Green Screen Film Series: Food Stamped

This guest post was written by Sara Hamilton, a local artist who has been living in Spartanburg for six years. She is a regular volunteer at Hub-Bub who enjoys making art, rummaging at thrift stores, listening to music, and being with friends.

For the last four years, Hub-Bub has been partnering with local non-profits to put on a free weekly film series in late winter called Green Screen, so named because the films chosen tend to have an environmental and/or healthy living focus. After each film a panel discussion is held, and the audience is encouraged to participate in a dialog with the panelists. Usually the panel consists of several local people who specialize in a topic related to the film’s focus. The Green Screen idea has really taken off, and continues to draw good sized crowds to The Showroom each week during the series. This year the partner organizations are the Hub City Farmers Market, the Hub City Co-op, Partners for Active Living, and Upstate Forever. Also, new for this year, the YMCA of Greater Spartanburg signed on as a sponsor for the series.

A large crowd gathered for last Wednesdays night's film.

Wednesday night was the fifth film in this year’s Green Screen series, a documentary called Food Stamped. This film addresses a topic that is both startling and compelling, and very relevant: Is it really possible to eat a healthy diet on a food stamp budget? Most folks I know have experienced the crunch of scrounging for food money until that next paycheck, but this movie focuses on that group of people who fall below the poverty line and thus are eligible for food stamps. It’s a surprising one out of every eight Americans.

With shocking graphics and statistics, the film chronicles the rise of obesity in America and draws a strong connection between the size of our waists and the size of our wallets. While we continue to get fatter and develop more health problems, the price of healthy, fresh food is soaring, and the price of junk food continues dropping. A shocking fact the film reveals: the current generation of American children is expected to be the first generation ever to have shorter lifespans than their parents. An audible gasp went up from the audience when that was reported.

All of this is juxtaposed with the project of a California nutrition educator named Shira Potash. She and her husband decided to see if they could eat a healthy diet for a week on a food stamp budget. The idea was born in 2007, when four members of Congress decided to try living on a food stamp budget for a week (The Congressional Food Stamp Challenge: ) Shira’s results are interesting, though not overly surprising. You might be able to scrimp by on a food stamp budget, but eating healthy is going to be a much greater challenge. Trying to do it on a long term basis would seem a grim prospect to anyone, and from that perspective, it’s not hard to see why our country’s health is getting worse.

The film also does a good job of interspersing humor and hope with the bleak picture it paints. It highlights some advocates who are working to change this problem by teaching nutrition education in schools, and by bringing healthy food to impoverished neighborhoods. Shiva and her husband also retain their senses of humor during the project, and that comes through in the film. Coupled with the advocacy focus, it keeps you from merely feeling depressed about a situation that you are powerless to change. Instead I came away with a greater awareness of this issue and its causes, and a desire to tweak my own diet to support a healthier standard of living. I also realized the importance of focusing on nutrition education when children are young, so that they never learn to be dependent on sugary, processed foods that will shorten their lifespans and decrease their quality of life. An even better realization came when I stuck around for the panel discussion afterward and discovered what is happening locally to address this issue. I found out that individuals right here in Spartanburg can get involved and make a difference.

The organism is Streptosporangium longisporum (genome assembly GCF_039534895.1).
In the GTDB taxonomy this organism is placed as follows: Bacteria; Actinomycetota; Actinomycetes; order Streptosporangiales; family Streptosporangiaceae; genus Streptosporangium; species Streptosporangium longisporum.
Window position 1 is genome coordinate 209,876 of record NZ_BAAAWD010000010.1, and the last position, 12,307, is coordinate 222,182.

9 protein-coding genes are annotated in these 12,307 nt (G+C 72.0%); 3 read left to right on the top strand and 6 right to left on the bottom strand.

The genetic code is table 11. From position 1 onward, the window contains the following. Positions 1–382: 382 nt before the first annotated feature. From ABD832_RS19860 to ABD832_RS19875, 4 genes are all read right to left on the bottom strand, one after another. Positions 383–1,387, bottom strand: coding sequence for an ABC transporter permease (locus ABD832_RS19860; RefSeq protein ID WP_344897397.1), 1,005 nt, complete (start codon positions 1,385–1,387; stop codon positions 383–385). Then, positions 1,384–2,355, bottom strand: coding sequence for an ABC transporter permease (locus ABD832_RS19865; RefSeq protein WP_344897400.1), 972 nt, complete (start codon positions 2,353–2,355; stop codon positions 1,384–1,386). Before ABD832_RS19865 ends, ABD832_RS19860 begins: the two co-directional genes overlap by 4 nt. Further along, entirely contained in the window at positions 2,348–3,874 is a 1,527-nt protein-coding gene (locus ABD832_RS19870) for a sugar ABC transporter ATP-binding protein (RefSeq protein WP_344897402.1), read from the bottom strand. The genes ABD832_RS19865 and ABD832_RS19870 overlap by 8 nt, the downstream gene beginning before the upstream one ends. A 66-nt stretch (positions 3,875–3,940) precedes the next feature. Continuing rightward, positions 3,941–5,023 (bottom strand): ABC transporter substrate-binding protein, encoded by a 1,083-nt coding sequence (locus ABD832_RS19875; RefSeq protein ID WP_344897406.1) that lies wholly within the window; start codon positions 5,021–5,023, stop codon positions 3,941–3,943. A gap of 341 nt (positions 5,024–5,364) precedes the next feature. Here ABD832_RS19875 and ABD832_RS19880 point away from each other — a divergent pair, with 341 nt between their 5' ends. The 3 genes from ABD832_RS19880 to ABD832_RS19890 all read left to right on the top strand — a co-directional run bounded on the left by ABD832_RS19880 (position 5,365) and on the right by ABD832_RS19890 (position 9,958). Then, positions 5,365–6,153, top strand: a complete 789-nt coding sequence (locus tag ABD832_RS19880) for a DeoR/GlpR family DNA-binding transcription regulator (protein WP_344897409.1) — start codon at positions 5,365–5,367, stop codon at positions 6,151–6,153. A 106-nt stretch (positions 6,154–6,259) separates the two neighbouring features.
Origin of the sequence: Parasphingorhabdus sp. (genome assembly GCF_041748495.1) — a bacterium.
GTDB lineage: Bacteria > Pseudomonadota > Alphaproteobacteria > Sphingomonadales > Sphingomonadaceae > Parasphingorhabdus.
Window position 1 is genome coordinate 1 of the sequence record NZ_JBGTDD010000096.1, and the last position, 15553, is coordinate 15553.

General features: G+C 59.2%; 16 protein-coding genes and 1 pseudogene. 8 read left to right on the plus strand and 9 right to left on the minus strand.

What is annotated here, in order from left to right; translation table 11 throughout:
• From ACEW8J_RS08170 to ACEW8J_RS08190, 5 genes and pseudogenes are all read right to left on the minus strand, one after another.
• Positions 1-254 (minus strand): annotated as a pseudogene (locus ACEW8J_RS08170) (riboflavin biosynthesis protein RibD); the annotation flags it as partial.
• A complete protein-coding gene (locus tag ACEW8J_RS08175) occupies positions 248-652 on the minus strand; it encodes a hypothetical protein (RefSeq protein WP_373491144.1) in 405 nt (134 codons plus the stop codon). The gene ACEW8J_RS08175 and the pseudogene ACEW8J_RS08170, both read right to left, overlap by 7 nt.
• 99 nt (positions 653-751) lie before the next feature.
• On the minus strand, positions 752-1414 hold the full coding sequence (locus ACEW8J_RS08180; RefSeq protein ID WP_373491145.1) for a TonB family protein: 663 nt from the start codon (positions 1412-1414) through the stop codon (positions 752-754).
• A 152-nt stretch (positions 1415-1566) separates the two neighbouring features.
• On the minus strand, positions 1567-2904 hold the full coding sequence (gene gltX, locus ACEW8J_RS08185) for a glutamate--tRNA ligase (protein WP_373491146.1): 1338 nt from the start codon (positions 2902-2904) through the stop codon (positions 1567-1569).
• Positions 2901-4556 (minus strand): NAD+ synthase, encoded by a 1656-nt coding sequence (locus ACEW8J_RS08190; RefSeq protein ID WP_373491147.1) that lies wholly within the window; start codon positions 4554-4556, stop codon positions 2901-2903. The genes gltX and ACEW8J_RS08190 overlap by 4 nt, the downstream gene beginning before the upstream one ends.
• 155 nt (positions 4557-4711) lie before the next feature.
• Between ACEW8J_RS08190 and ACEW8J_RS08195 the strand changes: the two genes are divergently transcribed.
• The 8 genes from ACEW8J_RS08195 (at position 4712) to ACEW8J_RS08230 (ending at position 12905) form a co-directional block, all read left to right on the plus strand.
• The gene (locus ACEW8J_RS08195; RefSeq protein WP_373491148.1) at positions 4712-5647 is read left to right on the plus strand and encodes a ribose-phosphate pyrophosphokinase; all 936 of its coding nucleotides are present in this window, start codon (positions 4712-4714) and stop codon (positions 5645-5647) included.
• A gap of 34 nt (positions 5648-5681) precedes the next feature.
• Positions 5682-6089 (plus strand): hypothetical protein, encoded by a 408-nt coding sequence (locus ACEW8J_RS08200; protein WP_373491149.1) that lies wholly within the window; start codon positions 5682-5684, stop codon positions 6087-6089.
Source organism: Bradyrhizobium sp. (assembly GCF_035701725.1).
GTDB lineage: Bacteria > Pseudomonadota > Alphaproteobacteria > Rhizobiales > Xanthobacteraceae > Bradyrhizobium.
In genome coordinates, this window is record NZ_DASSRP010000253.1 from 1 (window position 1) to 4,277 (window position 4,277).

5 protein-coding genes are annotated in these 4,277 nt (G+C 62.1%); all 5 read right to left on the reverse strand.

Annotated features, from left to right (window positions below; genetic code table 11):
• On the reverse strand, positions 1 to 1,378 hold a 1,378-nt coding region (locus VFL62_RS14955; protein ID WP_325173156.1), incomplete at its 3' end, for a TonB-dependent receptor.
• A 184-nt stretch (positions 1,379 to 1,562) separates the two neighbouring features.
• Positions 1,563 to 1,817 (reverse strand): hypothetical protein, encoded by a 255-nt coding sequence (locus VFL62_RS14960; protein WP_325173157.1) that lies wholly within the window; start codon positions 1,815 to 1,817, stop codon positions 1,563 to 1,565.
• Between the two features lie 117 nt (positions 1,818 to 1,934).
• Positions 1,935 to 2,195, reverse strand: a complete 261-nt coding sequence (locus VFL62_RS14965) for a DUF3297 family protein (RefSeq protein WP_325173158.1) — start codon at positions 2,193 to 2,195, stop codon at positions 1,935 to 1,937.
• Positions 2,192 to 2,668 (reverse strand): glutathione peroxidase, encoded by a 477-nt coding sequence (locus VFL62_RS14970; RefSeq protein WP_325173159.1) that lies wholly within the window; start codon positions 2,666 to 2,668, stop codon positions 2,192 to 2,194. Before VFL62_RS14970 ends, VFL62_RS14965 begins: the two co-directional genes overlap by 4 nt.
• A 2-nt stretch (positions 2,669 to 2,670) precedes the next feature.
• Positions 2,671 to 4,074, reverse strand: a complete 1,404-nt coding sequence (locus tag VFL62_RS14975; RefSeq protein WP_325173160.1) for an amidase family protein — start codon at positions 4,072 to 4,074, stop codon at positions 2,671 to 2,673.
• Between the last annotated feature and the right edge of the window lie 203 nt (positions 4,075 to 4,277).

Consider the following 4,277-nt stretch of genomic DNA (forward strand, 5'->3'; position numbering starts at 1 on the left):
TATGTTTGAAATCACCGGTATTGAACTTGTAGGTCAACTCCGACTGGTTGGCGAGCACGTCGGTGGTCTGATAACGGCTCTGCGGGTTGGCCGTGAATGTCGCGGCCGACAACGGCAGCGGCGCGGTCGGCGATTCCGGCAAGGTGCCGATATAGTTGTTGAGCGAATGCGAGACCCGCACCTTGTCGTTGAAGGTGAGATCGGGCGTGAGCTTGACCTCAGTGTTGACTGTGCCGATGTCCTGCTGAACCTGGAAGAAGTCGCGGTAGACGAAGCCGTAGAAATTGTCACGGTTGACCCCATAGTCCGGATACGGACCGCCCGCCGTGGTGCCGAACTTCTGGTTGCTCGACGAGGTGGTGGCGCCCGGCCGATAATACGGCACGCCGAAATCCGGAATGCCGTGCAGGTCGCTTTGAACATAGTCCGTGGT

Nikki Smith and Laura Stille lead the panel discussion after the film.

Nikki Smith from the Hub City Farmers Market was on the panel, along with Laura Stille, who is a local nutrition educator. They discussed measures being taken right here in town to combat this particular correlation between income and health. Did you know that the Hub City Farmers Market accepts food stamps? That’s right, they do! Apparently many farmers markets across the country are doing so in an effort to combat the problem. It’s hard for them though, because many food stamp recipients do not realize this is an option for them (so spread the word). Also, through a collaboration between the HCFM and Partners for Active Living, there is now a Mobile Market refrigerated truck that travels around to areas of the city without easy access to fresh food. Fresh, local fruits and vegetables are sold right out of the truck to people in these communities.

Hearing about the ways our small city is targeting national scale issues is inspiring and empowering, and it fosters a wonderful sense of community and connectedness between people. That is frequently the thing that keeps me coming back to Hub-Bub events over the years: the sense of connectedness. Green Screen is just one of the ways Hub-Bub encourages citizen involvement and collaboration between people and groups. If you would like to take part in this educational and informative series, you can catch the next film, The Bicycle Thief, this Wednesday night at 7 pm at the Showroom. I would also encourage you to stick around for the panel discussion afterward.


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